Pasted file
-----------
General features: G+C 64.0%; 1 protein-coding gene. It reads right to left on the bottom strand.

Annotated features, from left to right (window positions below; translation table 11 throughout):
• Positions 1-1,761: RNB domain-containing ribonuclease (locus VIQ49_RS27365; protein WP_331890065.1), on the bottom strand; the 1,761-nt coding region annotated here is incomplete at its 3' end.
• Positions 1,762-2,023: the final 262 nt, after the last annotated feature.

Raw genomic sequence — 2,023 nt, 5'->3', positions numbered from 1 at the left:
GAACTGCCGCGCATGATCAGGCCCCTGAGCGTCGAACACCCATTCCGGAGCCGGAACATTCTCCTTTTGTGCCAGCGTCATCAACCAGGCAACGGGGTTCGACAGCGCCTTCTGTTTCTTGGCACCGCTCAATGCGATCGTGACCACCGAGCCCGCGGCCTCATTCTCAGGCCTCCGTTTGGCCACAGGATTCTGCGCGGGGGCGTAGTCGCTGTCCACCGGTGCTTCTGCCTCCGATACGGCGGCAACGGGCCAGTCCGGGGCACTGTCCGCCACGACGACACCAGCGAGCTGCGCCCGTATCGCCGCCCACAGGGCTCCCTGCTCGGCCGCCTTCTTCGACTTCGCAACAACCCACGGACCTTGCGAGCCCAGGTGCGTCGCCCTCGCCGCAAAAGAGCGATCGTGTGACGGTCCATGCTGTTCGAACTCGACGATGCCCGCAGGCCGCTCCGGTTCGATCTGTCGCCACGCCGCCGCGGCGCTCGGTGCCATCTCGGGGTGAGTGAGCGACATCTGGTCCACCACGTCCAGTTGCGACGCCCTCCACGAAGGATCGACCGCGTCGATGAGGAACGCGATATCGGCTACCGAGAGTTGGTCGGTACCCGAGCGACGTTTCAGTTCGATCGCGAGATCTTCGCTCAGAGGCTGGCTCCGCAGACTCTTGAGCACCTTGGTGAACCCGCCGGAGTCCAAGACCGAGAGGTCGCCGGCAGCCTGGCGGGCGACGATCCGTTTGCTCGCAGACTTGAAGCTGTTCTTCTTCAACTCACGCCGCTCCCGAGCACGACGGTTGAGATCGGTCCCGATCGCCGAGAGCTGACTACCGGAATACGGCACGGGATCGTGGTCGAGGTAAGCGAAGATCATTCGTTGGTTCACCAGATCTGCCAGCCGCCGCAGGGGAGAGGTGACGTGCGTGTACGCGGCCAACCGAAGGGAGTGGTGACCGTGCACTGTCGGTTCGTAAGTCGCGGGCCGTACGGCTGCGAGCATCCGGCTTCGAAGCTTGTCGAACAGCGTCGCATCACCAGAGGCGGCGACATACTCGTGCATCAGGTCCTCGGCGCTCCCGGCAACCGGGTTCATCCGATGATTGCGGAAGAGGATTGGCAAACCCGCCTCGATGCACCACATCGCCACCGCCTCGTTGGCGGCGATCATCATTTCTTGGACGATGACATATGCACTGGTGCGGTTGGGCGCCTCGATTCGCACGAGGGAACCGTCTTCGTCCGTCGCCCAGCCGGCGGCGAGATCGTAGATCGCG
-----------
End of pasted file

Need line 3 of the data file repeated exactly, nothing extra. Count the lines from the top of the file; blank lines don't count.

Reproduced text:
• Positions 1-1,761: RNB domain-containing ribonuclease (locus VIQ49_RS27365; protein WP_331890065.1), on the bottom strand; the 1,761-nt coding region annotated here is incomplete at its 3' end.